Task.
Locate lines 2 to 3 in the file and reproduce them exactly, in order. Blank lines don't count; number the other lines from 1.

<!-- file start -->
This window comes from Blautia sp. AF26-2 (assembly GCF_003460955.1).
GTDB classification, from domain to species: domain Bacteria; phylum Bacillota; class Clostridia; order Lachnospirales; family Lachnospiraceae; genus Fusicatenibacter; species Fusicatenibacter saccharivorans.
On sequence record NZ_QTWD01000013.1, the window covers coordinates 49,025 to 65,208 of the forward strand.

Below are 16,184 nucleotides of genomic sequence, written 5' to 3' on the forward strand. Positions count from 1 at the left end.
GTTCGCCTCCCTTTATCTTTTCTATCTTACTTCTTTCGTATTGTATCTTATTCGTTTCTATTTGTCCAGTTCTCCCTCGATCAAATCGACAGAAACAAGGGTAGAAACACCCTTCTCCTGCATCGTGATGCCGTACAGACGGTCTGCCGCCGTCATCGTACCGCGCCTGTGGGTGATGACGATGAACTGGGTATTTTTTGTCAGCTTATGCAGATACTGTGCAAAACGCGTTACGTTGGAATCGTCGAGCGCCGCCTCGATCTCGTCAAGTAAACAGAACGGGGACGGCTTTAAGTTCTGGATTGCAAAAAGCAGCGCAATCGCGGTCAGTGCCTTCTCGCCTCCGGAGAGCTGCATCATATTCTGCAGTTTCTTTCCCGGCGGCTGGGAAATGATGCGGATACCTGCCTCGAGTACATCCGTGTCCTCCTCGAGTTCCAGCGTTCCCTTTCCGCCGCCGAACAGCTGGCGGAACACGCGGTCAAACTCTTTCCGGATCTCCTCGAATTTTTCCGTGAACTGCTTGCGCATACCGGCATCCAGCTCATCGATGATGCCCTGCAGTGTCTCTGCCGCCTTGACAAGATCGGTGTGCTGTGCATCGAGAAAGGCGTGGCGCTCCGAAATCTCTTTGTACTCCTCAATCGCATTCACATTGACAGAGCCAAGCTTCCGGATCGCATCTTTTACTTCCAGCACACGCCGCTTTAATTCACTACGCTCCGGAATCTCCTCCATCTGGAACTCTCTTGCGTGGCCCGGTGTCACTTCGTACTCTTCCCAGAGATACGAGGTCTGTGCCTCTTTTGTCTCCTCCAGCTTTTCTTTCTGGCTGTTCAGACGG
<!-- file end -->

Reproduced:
GTDB classification, from domain to species: domain Bacteria; phylum Bacillota; class Clostridia; order Lachnospirales; family Lachnospiraceae; genus Fusicatenibacter; species Fusicatenibacter saccharivorans.
On sequence record NZ_QTWD01000013.1, the window covers coordinates 49,025 to 65,208 of the forward strand.